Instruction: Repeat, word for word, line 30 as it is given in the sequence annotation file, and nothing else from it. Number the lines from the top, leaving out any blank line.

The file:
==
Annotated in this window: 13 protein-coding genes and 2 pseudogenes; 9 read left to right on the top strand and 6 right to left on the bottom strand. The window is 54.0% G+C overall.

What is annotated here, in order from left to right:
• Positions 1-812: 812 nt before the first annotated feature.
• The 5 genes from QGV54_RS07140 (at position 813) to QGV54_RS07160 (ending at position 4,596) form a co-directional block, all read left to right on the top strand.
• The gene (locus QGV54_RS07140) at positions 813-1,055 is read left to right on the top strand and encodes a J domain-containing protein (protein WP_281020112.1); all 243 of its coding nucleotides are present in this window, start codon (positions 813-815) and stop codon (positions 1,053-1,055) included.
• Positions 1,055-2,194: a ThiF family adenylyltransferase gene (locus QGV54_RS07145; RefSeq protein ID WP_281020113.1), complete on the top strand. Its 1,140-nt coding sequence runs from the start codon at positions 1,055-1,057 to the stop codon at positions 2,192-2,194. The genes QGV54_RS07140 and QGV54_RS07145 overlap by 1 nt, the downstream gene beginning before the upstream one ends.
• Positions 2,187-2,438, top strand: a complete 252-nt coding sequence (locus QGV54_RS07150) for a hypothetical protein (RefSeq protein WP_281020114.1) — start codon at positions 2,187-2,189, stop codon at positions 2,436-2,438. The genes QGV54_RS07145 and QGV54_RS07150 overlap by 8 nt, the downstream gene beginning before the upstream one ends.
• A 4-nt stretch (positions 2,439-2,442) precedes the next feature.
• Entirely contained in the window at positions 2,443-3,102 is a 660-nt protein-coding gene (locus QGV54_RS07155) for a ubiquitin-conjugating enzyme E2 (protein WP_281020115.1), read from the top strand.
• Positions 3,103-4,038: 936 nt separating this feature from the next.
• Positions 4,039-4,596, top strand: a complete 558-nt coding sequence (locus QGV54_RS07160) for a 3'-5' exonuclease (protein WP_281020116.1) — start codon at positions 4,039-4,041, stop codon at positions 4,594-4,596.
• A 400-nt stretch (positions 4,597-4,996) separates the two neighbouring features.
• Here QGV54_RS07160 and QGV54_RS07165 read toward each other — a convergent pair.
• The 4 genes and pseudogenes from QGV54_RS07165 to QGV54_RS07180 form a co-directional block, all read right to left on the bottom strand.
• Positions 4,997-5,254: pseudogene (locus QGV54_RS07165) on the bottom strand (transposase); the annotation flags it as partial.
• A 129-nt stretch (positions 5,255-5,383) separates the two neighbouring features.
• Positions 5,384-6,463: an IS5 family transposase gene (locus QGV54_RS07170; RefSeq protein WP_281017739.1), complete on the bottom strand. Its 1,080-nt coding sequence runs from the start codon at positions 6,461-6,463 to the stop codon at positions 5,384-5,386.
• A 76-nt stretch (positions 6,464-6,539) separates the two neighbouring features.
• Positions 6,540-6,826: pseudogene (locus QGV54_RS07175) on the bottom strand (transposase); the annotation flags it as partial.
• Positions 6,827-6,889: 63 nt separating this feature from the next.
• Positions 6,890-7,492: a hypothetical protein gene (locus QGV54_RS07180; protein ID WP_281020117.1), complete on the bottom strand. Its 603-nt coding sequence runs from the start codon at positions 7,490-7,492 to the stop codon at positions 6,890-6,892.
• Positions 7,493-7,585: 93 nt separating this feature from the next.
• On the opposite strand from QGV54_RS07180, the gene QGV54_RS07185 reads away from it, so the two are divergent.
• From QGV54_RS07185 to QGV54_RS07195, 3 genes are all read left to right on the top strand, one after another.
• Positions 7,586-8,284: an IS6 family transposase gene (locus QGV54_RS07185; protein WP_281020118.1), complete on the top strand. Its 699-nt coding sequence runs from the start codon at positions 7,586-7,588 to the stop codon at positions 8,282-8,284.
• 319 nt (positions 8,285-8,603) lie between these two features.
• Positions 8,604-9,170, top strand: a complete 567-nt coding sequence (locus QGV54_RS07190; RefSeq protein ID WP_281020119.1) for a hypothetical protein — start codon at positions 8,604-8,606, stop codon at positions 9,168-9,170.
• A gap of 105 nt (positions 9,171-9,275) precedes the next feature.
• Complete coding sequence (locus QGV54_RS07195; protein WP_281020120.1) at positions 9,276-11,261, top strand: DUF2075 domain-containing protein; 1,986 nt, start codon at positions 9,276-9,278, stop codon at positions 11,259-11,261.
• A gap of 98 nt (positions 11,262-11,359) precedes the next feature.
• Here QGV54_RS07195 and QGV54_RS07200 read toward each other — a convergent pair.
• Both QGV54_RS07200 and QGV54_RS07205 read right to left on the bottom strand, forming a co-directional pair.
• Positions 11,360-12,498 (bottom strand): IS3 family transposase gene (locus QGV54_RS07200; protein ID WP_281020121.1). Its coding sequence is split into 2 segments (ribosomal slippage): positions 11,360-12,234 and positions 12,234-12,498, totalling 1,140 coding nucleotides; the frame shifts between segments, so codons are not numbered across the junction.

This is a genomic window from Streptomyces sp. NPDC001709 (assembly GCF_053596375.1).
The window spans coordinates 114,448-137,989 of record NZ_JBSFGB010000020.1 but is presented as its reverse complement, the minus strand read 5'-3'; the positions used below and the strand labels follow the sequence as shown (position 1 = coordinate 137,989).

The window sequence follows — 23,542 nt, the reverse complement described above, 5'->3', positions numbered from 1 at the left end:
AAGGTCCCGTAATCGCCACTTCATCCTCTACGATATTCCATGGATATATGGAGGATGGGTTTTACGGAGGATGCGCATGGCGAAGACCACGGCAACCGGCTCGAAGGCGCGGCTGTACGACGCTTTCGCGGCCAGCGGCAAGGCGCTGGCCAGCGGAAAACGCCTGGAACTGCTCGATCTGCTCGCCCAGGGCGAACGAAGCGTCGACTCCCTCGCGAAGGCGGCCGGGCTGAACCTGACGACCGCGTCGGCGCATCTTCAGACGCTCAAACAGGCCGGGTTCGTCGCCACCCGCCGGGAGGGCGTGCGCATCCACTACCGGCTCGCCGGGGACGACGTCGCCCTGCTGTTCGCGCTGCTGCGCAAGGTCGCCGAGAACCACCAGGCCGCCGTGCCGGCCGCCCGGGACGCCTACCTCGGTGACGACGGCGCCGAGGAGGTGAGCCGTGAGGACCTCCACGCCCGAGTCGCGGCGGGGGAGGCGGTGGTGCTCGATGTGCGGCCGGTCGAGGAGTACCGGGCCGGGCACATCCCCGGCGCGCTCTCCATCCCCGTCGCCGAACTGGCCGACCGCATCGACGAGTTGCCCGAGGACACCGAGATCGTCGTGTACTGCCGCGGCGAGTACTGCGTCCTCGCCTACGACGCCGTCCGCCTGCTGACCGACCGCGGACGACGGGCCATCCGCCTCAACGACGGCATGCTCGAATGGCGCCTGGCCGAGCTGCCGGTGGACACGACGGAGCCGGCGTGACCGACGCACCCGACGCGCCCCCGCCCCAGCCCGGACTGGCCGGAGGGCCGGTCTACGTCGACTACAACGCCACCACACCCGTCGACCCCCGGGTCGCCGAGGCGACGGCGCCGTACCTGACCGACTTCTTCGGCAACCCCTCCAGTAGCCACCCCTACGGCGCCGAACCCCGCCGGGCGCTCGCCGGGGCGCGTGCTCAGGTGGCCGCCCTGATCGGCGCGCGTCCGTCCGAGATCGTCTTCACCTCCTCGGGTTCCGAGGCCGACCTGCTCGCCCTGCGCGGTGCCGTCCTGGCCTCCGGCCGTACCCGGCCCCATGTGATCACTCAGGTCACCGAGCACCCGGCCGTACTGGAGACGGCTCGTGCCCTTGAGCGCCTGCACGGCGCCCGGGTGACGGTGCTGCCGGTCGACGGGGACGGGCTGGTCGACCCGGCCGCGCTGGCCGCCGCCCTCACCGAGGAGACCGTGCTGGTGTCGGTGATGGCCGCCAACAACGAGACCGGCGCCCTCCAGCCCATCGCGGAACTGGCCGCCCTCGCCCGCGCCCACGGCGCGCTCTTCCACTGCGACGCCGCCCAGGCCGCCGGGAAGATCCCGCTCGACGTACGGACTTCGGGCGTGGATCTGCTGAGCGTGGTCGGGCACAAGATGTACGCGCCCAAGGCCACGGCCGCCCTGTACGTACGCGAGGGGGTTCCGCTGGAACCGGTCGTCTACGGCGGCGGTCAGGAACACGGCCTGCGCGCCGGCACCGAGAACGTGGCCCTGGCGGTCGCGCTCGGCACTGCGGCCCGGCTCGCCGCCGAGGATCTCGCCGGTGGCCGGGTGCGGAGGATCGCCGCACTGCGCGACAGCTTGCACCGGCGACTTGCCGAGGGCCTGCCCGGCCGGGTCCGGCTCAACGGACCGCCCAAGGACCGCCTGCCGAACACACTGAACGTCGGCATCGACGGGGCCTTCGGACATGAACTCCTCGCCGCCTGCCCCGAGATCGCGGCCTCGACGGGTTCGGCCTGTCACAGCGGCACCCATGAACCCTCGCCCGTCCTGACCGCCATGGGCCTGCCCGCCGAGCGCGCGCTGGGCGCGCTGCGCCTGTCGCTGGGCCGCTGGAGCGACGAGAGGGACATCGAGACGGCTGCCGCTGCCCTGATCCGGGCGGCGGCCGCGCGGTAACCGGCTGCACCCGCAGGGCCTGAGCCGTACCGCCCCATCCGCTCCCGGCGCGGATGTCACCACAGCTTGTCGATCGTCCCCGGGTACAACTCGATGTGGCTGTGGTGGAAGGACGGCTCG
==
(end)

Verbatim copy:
• A gap of 98 nt (positions 11,262-11,359) precedes the next feature.